3. What bothers people is not a bottle of booze on food stamps. It’s the corrosive effect of lots of those bottles. The legendary Boston Globe writer Charlie Sennott wrote this in 1994 about a woman named Claribel Ventura:

    “In February of that year, I wrote a story for the Boston Sunday Globe that documented Ventura’s extended family, who had come to Dorchester from Puerto Rico in 1968. It was one of the first articles I ever wrote for the paper, and my intention was to take the story past the mean-spirited debate and try to see how and why Ventura’s life came unhinged.

    There was little revealing in this story of four generations on welfare, but a lot that was depressing and maddening. In less than 30 years, the matriarch of the family, Eulalia Rivera, had given birth to 17 children, who in turn had 74 grandchildren, who at the time of my story had themselves produced 15 great-grandchildren – a total of 106 people, not one of whom seemed to have ever held a steady job. The entire family, the Globe reported, relied on state and federal public assistance totalling roughly $1 million per year. When Maribel Ventura, one of Claribel’s 17 siblings, was asked by the Globe how she would respond to angry taxpayers, she responded, “Just tell them to keep paying.” ”

    THAT is what it takes to get apathetic MA voters angry. People whose sense of fundamental fairness has been insulted can be dangerous to the people in power. Does Howie Carr take a chain saw to issues needing more nuance and subtlety? Hell yes. But tell that to one of the people who didn’t get a job or a pension in a state where the spoils are often a zero-sum game and an amazing number of the fortunate had the last name “Bulger”. Influence I understand. But licking the plate while others go hungry is another thing altogether.

    1. Sennott’s column that you point to is one of the things that really upsets people as you note. It bothers me too, very much. It sometimes difficult to try to separate one’s revulsion against those people with the need of other people who really are in difficulty and need a hand. Programs are set up with good ideas in mind but since they are administered by people they tend to fall away from their original purpose. I can’t think that the idea behind helping people in need would produce generation after generation of dependent people. I learned over the weekend that 40% of public students in Chicago don’t graduate from high school. What does that tell us about the future of America?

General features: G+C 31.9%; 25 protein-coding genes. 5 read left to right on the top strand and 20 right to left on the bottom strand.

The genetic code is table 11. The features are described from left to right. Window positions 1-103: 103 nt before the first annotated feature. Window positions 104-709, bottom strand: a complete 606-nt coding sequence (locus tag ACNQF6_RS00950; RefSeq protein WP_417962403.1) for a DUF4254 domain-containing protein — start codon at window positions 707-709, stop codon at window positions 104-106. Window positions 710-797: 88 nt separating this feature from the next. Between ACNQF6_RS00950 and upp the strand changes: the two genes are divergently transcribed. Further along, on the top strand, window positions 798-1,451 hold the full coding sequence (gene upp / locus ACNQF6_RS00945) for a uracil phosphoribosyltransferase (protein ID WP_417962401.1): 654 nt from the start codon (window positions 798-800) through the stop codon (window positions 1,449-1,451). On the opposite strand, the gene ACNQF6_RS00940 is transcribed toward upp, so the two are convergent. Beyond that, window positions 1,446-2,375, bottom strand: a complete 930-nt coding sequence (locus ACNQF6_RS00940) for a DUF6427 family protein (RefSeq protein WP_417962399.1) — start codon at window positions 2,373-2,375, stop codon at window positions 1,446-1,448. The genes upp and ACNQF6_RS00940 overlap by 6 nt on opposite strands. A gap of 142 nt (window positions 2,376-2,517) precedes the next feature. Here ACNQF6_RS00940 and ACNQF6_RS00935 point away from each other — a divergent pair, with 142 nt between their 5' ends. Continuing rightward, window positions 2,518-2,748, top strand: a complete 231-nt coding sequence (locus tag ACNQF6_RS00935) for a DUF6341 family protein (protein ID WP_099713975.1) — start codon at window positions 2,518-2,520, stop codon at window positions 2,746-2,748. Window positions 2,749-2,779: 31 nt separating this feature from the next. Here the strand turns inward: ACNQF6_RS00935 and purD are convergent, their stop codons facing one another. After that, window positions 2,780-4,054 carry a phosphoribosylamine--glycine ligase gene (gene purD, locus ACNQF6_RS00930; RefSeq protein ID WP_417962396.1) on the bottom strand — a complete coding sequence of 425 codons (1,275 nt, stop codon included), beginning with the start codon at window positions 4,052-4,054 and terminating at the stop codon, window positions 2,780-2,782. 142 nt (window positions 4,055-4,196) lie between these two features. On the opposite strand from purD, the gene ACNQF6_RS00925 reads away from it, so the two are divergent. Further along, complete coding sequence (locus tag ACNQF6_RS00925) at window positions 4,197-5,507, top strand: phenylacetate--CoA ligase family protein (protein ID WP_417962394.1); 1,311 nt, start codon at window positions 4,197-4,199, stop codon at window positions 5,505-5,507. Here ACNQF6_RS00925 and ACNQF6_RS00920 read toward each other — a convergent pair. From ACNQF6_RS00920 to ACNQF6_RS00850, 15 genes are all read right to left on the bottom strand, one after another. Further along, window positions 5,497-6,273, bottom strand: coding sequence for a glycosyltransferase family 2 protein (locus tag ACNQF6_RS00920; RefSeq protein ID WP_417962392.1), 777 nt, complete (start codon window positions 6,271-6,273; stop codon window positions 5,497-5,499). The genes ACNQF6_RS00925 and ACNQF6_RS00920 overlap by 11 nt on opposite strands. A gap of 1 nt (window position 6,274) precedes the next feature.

Good metaphor for what Howard does. As I told another person who comments, Howard is entitled to do what he does and he does it well. I don’t like a lot of his stuff but I recognize he has good talent and puts it to good use. I think he’s ill advised in his relationship with Martorano. But reading about Joey Butttafuoco I see he also become some sort of a celebrity. Both of that is a sad commentary on America. I’ll take shots at Howard when I can because that his stock in trade so he can take it not that he even knows I exist.
      Throughout history people have gotten jobs through influence. Howard complains about people getting jobs through connections but his kids got their jobs through his connections in the media. It is a a zero-sum game in that for every job opening one person will get it. That’s the nature of the system we live under. People who run for office have to get elected. For that, more than ever, they need money. What does a person do when a person who has been backing and helping him for years asks him to give his kid a job? Say no! If one’s as qualified as the other (and being qualifications for many jobs can included lots of people) you don’t turn down your friend. Why are the lobbyists in DC or Boston giving the money they give – they may not want a job but probably something more valuable.
      As long as the government has money, people are going to try to get jobs from it. Every change in government in this country produces a huge turn over in payrolls of people who have connections. Where does John Kerry’s brother Cameron work? Railing against people with connections getting job is like railing against the concept of that made America. Thee a good book out called “Chief” It’s written by the first Jewish police chief of the New York City police. He got his job through connections. He hated civil service. He said if you had a “godfather” you not only had to do a good job to prove yourself but you did not want to embarrass your sponsor.
      The Bulgers who got government jobs are few. Whitey had one as a custodian, worked in the court with my brother, actually did that type work until he quit because the pay was so low. Jackie Bulger worked in the courthouse all his life working his way up to a clerk’s job. He was there everyday, on time, working hard like that others. He would retire but lose his pension thanks to Whitey. Billy got his job by running for office both as a rep and a senator. He got the UMass job and all I heard was that he was doing a banged up job when he lost it due to Whitey. Only one of Billy’s nine kids that I know of (I may be mistaken since I know very little about this) who got a state job was Chris in the probation department. He was a lawyer and fully competent to do the job. He lost it during the probation scandal for no good reason that I could see. The name Bulger is so vilified that it cost Chris his job. As far as ongoing influence, I don’t think there are many people who pick up the phone when Billy calls.